The English tenants kept Norma Jeane in the house as long as they could, and brought her along when finally they were forced to move to furnished rooms. When they returned to England, a close friend of her mother's, Grace McKee , found a family who wanted to adopt the eight-year-old. That family was about to move to New Orleans, however, so one of Gladys' coworkers volunteered to adopt her instead, so she could stay in Los Angeles. Gladys refused both offers. McKee became Norma Jeane's legal guardian, but she was reluctant to take the girl into her own home because she had recently married a man with three children. Thus, in 1935, Norma Jeane entered the Los Angeles Orphans' Home. Although objective reports indicate that she was not treated poorly, the experience was terrifying, and the two years she spent in the orphanage would loom large in her adult psyche and haunt her for the rest of her life.
In 1937, McKee removed her from the orphanage, and Norma Jeane spent several months with foster families. One expected an inordinate amount of work from her, and the other included an alcoholic father. McKee was forced to take her into her own home, but after several years (according to the adult Monroe) McKee's husband, Doc Goddard, came into Norma Jeane's bedroom one night while drunk and kissed her. She told her story to McKee's aunt, Ana Lower , and "Aunt Ana" promptly took the precocious 14-year-old into her own home. Thus began what Monroe always remembered as the best year of her life, her first and best taste of unconditional love.
This, too, did not last. When Goddard decided to move his family to West Virginia, McKee, apparently believing that she needed to find a more permanent home for her charge, suggested to her neighbors that their 20-year-son Jim Dougherty marry Norma Jeane. They agreed, as did their son, who worked as both an embalmer at a funeral home and a night-shift fitter at Lockheed. McKee first thought it necessary for Norma Jeane to explain her illegitimacy to her fiancé; Monroe later said that was the first time she realized that her parents were never married and that the name Mortonson belonged to her mother's second husband. (Her mother's first husband had been a man named Baker, which for some unknown reason was the last name Norma Jeane used at school.)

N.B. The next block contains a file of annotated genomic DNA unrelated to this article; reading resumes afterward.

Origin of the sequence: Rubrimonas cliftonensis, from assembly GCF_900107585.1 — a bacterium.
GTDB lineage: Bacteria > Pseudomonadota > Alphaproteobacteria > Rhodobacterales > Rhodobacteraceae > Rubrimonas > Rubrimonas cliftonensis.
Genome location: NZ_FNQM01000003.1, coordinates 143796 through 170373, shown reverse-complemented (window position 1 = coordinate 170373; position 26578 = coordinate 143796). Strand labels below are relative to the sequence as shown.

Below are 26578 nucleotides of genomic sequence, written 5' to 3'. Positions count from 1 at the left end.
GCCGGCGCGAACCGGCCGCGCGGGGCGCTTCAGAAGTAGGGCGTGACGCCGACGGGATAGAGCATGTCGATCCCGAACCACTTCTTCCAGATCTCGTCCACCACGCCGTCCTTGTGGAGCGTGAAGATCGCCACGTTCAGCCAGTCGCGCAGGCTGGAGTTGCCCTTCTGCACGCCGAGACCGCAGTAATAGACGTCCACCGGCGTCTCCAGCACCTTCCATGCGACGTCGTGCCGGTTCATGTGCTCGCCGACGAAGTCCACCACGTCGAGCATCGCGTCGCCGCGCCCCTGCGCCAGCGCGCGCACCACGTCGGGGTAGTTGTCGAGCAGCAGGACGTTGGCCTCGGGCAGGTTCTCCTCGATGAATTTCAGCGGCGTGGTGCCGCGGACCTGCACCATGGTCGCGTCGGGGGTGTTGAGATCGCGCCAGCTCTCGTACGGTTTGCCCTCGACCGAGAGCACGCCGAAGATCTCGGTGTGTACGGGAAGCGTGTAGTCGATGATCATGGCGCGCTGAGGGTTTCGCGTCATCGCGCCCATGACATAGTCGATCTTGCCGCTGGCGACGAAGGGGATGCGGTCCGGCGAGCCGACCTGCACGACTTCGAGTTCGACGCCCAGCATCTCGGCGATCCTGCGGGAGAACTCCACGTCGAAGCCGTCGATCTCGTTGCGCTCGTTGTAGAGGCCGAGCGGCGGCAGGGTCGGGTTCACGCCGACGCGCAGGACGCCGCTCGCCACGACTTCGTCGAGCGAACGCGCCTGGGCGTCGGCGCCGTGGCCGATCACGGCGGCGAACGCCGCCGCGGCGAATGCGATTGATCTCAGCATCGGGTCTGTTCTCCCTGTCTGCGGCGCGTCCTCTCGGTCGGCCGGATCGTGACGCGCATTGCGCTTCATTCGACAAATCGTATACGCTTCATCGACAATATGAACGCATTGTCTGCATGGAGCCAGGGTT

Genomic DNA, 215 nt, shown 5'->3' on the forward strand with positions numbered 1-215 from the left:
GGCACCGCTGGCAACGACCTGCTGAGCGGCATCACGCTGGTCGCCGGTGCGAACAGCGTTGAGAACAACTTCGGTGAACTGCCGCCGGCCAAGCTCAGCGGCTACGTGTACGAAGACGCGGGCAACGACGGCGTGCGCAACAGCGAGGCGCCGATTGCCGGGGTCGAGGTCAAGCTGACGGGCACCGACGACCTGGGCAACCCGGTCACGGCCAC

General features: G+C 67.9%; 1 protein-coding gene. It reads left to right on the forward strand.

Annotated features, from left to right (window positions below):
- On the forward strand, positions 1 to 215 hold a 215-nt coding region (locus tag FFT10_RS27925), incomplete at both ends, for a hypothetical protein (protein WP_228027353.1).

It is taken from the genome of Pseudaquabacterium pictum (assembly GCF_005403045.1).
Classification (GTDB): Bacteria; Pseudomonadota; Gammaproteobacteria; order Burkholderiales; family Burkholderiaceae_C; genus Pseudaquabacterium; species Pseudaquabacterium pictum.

The wedding was held on June 19, 1942, soon after she turned 16 and reached the legal age to marry. Dougherty, who later wrote a book about his life with Monroe, claimed that while she started out as a hopeless housekeeper and cook, he was otherwise quite happy with his young wife. Monroe told a different story: "I was a peculiar wife…. I liked boys and girls younger than me. I played games with them until my husband came out and started calling me to go to bed." Nonetheless, she did find in Dougherty a certain security; she called him "pop" and might have made him her sanctuary forever had he not joined the Merchant Marine in the war year of 1943. During his first year of service, he was posted at Catalina Island off the Los Angeles coast, and Monroe, who had dropped out of high school, accompanied him there. The following year, however, he was sent overseas, and she returned to work at an aircraft factory, where an army photographer came by one day on assignment for Yank magazine. He took notice of the shapely 19-year-old and hired her as a freelance model. Within a year, she had appeared on the covers of over 30 magazines, and as her modeling career took off she became increasingly ambitious and increasingly cool to Dougherty during his leaves. On one such leave, Norma Jeane informed him of her new resolve: she wanted to be an actress.
It is the lost possibilities of Marilyn Monroe that capture our imaginations. It is the lost Norma Jeane, looking out of Marilyn's eyes, who captured our hearts.
In the summer of 1946, Dougherty paid a last visit to his wife to deliver their final divorce papers. He found her radiant, and she told him that just a few days earlier she had been offered a contract at $125 per week with Twentieth Century-Fox. (The studio's interest had been piqued after its executives spotted some suggestive, but not nude, photos of her in "girlie" magazines.) The studio, she added, had changed her name to Marilyn Monroe, but she apparently had some say in the matter: Monroe was her mother's maiden name. Though she had bleached her brown hair blonde—white was always her favorite color, to the point of obsession—she would never relinquish the high-pitched, childlike voice that would become her trademark.